Update of August 13, 2020: Kindle Keywords

Phil Slattery portrait
Phil Slattery
March, 2015

Since Tuesday, I have spent some time trying to improve my book sales by using keywords better on my Amazon site.

When I set up the site, I saw that they had seven fields for seven words up to fifty characters long. Mistakenly, I thought you could have only seven keywords, I feel like such a dummy now.

I read two articles today: 7 KINDLE KEYWORDS: USE ALL 50 CHARACTERS OR NOT?  and Make Your Book More Discoverable with Keywords. What I took away from these and what I decided to do are two different things.

Below are the things I decided to do. What I took away is not as important as I what I decided to do, so I won’t bother you with that.

First, for Kindlepreneurs, jam as many words into each of the seven boxes Amazon gives you. The maximum number of characters is fifty. I did not see anything that said the words have to be separated by commas.

For keywords, choose words that are not in your title or description. This makes sense because that would be redundant.

Google search engines put more emphasis on the titles and description than keywords. So, maybe it would be good to put any words you would use as keywords in the title and/or description.

Sometimes it might be useful to think of an exact phrase that someone would use in searching for your book and put that in as a keyword. Google search engines sometimes look for that.

I tried to think of as many keywords as I could for my books, but after a few, my imagination was crapping out on me. I came up with an idea to help with this though. This is something not taught in either of the two articles I mentioned. I would think of a word describing the essence of my book, something that people might search for, and looked up its synonyms on line. My reasoning is that words have nuances and the meaning and nuances may vary somewhat from speaker to speaker. For example, someone wanting to read my book Diabolical: Three Stories of Jack Thurston and Revenge (I may change this title to make it more marketable), the primary theme of this book is evil. Thesaurus.com gives 48 synonyms for evil. Therefore, I selected several keywords from this list trying to choose one used widely today such as: wicked, malevolent, depravity, misery, suffering, etc.  Then I moved on to another descriptive word and its synonyms.  I changed all my keywords on Tuesday and still haven’t seen any results, but it is only Thursday.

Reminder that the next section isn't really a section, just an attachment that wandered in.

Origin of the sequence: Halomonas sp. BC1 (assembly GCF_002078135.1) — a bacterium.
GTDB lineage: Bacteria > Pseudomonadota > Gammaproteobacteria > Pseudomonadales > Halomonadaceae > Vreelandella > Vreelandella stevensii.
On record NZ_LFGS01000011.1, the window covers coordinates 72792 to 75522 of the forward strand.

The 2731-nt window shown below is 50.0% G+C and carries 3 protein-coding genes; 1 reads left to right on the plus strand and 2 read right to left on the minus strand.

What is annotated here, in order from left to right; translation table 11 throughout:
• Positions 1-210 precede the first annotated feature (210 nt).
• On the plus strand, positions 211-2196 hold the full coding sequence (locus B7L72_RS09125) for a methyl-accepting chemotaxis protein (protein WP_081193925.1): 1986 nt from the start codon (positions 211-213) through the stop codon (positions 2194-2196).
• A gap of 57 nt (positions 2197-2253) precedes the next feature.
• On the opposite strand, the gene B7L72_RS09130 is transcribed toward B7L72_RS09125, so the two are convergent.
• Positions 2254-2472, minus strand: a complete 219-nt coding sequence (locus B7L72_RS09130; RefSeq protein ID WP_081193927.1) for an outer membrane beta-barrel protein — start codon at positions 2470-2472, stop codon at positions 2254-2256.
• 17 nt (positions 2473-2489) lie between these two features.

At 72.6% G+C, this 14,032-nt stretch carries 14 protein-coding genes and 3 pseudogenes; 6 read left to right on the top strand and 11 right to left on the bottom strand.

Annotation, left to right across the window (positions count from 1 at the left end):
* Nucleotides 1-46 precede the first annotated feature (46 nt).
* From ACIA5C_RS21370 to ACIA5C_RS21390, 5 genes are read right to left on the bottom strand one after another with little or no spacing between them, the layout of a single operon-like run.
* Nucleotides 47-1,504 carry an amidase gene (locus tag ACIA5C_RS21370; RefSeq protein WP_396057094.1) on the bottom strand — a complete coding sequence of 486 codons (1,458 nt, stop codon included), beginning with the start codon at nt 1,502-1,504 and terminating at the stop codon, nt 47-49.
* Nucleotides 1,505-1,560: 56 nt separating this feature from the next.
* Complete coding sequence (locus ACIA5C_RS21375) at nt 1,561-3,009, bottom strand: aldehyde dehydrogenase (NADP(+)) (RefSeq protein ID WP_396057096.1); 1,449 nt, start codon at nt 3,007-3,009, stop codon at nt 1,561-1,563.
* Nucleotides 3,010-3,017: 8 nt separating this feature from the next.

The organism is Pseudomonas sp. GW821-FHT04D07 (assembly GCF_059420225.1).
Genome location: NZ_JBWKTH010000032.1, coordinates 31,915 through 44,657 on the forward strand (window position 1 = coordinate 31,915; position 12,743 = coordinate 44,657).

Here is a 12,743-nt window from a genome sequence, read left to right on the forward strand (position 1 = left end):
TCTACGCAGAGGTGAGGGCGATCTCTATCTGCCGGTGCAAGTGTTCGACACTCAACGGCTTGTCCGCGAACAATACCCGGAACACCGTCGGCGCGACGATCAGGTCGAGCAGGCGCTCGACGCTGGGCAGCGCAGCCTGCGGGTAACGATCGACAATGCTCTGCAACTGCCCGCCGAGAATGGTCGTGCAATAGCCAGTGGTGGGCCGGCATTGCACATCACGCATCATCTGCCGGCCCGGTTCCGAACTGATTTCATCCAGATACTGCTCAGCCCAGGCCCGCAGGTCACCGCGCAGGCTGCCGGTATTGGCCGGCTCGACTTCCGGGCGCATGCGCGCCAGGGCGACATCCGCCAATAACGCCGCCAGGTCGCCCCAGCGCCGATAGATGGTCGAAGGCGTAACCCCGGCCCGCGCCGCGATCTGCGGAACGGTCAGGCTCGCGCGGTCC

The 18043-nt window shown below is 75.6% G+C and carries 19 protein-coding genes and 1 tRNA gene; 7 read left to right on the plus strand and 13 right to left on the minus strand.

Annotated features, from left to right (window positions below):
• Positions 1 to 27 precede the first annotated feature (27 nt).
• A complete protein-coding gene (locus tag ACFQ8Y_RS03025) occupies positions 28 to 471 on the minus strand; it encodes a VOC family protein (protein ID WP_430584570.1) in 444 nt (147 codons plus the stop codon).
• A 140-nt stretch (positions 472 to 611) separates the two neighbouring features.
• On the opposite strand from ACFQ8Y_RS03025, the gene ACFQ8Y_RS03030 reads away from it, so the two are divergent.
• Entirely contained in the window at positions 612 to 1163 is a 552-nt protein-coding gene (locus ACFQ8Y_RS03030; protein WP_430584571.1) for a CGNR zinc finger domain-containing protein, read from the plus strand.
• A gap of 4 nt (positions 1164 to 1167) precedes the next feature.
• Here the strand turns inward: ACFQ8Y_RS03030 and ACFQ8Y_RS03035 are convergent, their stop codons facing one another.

Try out some of the suggestions and let me know how they work out for you. Leave any recommendations of your own in the comment box below.

Hasta luego.



Author: S.P. Staff

Slattery Publishing Staff.

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